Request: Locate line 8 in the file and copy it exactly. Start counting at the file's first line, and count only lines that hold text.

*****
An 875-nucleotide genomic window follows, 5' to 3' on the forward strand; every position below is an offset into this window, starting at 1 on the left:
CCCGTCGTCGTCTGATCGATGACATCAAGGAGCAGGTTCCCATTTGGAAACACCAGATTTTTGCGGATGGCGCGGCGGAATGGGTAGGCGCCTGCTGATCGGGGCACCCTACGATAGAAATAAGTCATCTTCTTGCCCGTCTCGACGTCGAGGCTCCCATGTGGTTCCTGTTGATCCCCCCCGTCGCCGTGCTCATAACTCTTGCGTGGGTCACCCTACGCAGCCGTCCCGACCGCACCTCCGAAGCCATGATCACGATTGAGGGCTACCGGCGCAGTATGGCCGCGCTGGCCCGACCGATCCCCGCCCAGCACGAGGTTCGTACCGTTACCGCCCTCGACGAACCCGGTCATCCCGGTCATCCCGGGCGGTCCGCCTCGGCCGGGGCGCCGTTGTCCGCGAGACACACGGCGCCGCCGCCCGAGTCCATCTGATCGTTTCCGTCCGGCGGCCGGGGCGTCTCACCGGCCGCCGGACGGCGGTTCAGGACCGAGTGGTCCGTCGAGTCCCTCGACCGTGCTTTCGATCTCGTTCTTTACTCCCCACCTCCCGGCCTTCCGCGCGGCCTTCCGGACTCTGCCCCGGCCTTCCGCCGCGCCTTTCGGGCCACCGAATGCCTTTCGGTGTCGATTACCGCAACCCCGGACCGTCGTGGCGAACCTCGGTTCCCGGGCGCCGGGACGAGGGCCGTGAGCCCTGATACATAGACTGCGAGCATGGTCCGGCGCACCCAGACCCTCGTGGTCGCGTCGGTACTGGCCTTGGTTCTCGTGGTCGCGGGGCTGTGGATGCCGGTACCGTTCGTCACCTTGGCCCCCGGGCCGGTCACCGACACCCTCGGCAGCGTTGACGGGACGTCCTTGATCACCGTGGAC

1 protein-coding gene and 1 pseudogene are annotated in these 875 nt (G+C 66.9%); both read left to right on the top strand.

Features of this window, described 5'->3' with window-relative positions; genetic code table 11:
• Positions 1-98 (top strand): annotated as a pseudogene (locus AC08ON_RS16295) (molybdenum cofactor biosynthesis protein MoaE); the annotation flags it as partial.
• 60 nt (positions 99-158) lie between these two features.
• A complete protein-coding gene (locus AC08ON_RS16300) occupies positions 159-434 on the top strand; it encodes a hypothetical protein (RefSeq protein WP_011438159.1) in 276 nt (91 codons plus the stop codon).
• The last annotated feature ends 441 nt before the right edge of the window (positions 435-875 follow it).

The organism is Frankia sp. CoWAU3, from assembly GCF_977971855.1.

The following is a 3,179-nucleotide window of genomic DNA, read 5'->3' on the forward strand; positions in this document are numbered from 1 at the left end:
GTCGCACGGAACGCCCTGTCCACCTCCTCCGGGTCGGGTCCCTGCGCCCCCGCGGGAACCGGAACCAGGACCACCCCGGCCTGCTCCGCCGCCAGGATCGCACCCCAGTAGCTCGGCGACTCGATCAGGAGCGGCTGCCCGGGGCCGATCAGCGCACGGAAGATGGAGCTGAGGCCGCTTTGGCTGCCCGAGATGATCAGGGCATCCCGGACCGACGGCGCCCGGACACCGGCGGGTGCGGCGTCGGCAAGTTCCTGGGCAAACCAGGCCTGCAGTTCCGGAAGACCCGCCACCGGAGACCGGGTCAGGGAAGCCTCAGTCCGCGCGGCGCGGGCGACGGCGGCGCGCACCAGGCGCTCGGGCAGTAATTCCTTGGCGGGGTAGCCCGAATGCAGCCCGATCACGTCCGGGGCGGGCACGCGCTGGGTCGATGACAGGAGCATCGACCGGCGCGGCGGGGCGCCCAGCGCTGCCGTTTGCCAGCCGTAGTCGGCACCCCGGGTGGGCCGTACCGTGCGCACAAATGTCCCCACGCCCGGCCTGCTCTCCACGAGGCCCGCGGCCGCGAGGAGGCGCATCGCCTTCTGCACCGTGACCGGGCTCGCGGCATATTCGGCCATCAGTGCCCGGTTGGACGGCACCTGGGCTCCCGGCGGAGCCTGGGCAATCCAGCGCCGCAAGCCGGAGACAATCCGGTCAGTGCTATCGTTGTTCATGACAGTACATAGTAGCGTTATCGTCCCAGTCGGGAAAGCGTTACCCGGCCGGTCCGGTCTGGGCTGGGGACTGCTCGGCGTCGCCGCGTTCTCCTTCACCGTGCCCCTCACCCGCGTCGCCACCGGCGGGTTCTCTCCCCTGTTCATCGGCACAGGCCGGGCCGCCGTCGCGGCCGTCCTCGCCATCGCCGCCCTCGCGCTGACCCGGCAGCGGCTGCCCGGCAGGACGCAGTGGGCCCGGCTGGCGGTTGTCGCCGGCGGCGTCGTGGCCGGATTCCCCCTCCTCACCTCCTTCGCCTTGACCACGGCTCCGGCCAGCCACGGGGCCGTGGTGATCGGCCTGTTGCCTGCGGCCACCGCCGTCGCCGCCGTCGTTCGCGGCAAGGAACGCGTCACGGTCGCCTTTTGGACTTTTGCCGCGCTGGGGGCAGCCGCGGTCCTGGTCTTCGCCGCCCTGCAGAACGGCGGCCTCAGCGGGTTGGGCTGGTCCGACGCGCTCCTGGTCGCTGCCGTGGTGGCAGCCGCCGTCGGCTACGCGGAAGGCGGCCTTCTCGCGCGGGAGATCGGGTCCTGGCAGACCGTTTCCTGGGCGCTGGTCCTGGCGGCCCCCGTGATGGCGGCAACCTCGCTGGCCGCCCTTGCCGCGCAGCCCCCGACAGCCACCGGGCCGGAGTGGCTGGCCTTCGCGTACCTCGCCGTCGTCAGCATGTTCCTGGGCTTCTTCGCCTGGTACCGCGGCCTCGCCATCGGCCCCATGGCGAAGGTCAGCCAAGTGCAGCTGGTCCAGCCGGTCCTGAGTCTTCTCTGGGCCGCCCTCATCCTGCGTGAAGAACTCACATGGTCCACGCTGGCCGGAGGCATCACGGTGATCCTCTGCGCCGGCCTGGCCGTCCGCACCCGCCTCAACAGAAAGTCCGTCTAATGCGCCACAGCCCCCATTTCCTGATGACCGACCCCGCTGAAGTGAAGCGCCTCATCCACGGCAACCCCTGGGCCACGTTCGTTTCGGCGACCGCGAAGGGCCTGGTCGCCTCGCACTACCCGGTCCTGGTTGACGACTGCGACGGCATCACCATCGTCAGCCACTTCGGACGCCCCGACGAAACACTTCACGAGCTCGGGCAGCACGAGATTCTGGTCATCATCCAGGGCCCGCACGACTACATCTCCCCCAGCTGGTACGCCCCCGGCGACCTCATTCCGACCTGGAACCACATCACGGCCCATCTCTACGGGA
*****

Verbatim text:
• The last annotated feature ends 441 nt before the right edge of the window (positions 435-875 follow it).